Photo: Win McNamee/Getty Images

Federal prosecutors recommended in a sentencing memo filed Monday that Trump associate Roger Stone serve 87–108 months in prison — or 7–9 years — for crimes that include obstruction of justice, lying to Congress and witness tampering.

The big picture: Stone, one of several Trump associates to be indicted as a result of the Mueller investigation, was found guilty in November of lying to Congress about his efforts to learn more about when WikiLeaks would publish damaging emails about 2016 Democratic presidential candidate Hillary Clinton.

  • Stone is set to be sentenced on Feb. 20. Former national security adviser Michael Flynn is the only other Trump associate convicted in the Mueller investigation who continues to await sentencing.
  • The self-proclaimed "dirty trickster" was hit with a gag order during his trial after he posted an Instagram that appeared to show crosshairs next to an image of D.C. District Judge Amy Berman Jackson.

What they're saying:

"Roger Stone obstructed Congress’s investigation into Russian interference in the 2016 election, lied under oath, and tampered with a witness. And when his crimes were revealed by the indictment in this case, he displayed contempt for this Court and the rule of law. For that, he should be punished in accord with the advisory guidelines."
— Prosecutors wrote in the sentencing memo

The intrigue: Prosecutors revealed in the memo that Trump campaign officials Rick Gates and Steve Bannon "believed that Stone was providing them with nonpublic information about WikiLeaks’ plans."

Read the full memo.

Go deeper

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Texas and Louisiana face fresh flood threat from Tropical Storm Beta

Tropical Storm Beta slowly approaching the Texas coast on Monday. Photo: National Weather Service/Twitter

Tropical Storm Beta was dumping heavy rains over Texas as it churned its way inland overnight, bringing the risk of "life-threatening storm surge" and flooding to parts of the state and Louisiana, the National Hurricane Center said.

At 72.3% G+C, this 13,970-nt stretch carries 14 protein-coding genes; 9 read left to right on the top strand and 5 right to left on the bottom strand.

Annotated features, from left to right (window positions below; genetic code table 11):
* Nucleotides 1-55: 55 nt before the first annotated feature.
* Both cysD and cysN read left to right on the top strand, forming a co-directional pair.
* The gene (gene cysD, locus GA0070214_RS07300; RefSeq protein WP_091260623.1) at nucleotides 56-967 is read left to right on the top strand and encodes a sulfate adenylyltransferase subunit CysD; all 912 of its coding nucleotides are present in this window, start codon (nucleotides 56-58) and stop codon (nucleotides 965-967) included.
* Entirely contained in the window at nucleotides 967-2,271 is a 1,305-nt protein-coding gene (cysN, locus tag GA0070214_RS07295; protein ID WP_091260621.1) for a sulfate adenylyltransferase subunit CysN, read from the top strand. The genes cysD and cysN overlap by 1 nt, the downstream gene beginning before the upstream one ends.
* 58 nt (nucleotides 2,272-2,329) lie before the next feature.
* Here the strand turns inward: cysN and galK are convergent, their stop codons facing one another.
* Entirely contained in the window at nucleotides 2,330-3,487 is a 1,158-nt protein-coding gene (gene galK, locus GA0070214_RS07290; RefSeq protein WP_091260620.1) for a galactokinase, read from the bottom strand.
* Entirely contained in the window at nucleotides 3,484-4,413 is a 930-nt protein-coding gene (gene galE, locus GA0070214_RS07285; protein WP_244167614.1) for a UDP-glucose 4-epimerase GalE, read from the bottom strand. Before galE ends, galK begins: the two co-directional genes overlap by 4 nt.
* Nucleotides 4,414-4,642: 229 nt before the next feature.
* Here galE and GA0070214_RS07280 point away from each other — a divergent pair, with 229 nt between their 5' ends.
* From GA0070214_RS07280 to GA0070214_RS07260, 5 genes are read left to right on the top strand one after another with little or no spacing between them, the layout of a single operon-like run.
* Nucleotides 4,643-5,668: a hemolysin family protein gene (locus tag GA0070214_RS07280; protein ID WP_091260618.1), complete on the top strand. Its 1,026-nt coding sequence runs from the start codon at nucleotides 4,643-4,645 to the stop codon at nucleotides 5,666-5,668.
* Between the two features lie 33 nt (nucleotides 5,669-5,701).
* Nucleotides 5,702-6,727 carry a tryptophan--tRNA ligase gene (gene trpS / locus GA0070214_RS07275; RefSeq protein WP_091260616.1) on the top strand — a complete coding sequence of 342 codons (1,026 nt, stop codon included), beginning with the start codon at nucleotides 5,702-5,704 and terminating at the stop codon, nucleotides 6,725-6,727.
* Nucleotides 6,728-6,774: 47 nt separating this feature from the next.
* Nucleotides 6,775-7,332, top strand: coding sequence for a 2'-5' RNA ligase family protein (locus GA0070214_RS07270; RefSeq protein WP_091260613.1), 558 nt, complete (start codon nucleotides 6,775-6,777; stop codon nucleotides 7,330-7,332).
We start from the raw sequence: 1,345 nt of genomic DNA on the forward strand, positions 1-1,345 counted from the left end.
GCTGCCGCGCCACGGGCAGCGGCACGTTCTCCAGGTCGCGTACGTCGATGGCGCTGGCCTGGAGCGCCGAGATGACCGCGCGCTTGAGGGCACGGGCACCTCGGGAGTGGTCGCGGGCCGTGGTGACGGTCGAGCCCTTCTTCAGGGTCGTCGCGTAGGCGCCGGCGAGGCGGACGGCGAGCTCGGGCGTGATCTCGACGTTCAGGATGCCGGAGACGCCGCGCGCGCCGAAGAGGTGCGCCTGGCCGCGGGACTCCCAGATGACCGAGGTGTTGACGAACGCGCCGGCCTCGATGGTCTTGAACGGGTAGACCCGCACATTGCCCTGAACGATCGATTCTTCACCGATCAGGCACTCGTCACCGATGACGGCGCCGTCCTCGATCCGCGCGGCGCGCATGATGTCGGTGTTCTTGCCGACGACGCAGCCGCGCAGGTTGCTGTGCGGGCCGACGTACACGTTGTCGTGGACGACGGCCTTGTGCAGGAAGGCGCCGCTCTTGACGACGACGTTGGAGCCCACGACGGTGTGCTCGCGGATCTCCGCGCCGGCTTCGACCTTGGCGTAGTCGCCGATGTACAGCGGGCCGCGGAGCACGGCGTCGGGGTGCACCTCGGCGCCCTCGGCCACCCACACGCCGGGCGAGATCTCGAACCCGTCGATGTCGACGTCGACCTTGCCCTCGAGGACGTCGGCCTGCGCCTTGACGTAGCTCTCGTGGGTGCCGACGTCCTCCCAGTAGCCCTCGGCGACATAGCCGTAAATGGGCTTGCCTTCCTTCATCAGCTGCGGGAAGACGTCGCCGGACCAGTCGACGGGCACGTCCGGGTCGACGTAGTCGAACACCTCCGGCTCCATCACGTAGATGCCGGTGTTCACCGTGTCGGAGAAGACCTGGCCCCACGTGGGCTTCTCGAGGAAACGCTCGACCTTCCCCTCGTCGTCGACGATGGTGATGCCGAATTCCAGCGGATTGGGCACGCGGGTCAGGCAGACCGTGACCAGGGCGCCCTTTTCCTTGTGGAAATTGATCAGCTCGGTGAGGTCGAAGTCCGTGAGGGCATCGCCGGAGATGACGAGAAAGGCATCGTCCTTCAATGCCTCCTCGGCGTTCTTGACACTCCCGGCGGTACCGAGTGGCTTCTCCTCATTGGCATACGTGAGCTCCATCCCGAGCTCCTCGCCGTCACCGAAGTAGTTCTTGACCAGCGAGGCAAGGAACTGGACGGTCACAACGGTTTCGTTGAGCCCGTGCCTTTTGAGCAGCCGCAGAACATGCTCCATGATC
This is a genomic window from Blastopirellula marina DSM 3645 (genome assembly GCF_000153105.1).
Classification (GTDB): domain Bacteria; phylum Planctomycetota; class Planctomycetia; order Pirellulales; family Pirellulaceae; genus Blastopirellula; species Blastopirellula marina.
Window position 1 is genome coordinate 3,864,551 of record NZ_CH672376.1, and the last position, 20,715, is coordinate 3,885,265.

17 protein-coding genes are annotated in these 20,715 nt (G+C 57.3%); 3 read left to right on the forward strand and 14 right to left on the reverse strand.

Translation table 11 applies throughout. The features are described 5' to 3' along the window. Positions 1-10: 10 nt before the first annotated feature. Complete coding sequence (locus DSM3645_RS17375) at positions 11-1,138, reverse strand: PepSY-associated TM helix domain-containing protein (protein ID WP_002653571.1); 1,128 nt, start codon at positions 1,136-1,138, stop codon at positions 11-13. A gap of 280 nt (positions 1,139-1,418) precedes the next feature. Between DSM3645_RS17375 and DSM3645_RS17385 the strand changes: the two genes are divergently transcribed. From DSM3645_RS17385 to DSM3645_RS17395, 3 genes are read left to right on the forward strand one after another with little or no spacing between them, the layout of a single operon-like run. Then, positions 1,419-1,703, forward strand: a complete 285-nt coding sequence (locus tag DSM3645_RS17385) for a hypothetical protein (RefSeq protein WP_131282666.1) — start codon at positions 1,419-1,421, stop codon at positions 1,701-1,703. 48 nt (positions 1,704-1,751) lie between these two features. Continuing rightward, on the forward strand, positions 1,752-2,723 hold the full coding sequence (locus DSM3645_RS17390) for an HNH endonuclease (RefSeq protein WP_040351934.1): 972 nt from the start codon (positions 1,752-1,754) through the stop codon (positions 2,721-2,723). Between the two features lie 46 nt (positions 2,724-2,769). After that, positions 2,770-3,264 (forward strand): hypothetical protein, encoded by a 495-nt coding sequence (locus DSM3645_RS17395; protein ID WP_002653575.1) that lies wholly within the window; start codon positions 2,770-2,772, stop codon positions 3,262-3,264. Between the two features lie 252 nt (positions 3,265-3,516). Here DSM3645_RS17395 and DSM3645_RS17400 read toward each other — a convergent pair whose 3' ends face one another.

What's happening: The slow-moving storm was causing coastal flooding along areas including the bays near Houston and Galveston in Texas Monday, per the National Weather Service. Texas Gov. Greg Abbott (R) made a disaster declaration and Louisiana Gov. John Bel Edwards (D) declared a state of emergency Monday.

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Coronavirus dashboard

Illustration: Sarah Grillo/Axios

  1. Global: Total confirmed cases as of 3 a.m. ET: 31,328,238 — Total deaths: 964,839— Total recoveries: 21,503,496Map.
  2. U.S.: Total confirmed cases as of 3 a.m. ET: 6,857,967 — Total deaths: 199,884 — Total recoveries: 2,615,949 — Total tests: 95,841,281Map.
  3. Health: CDC says it mistakenly published guidance about COVID-19 spreading through air.
  4. Media: Conservative blogger who spread COVID-19 misinformation worked for Fauci's agency.
  5. Politics: House Democrats file legislation to fund government through Dec. 11.
  6. World: U.K. upgrades COVID alert level as Europe sees worrying rise in infections — "The Wake-Up Call" warns the West about the consequences of mishandling a pandemic.

Louisville police declare state of emergency as Breonna Taylor decision looms

A demonstrator holds up a sign of Breonna Taylor during a protest in Louisville, Kentucky. Photo: Brandon Bell/Getty Images

The Louisville police chief declared in a memo obtained by news outlets a "state of emergency" for the department on Monday to prepare for Kentucky Attorney General Daniel Cameron's expected announcement on the Breonna Taylor case.

Of note: Louisville has witnessed more than 115 days of protests over the police killing of Taylor, an unarmed Black woman, with calls for all the officers involved to be charged.

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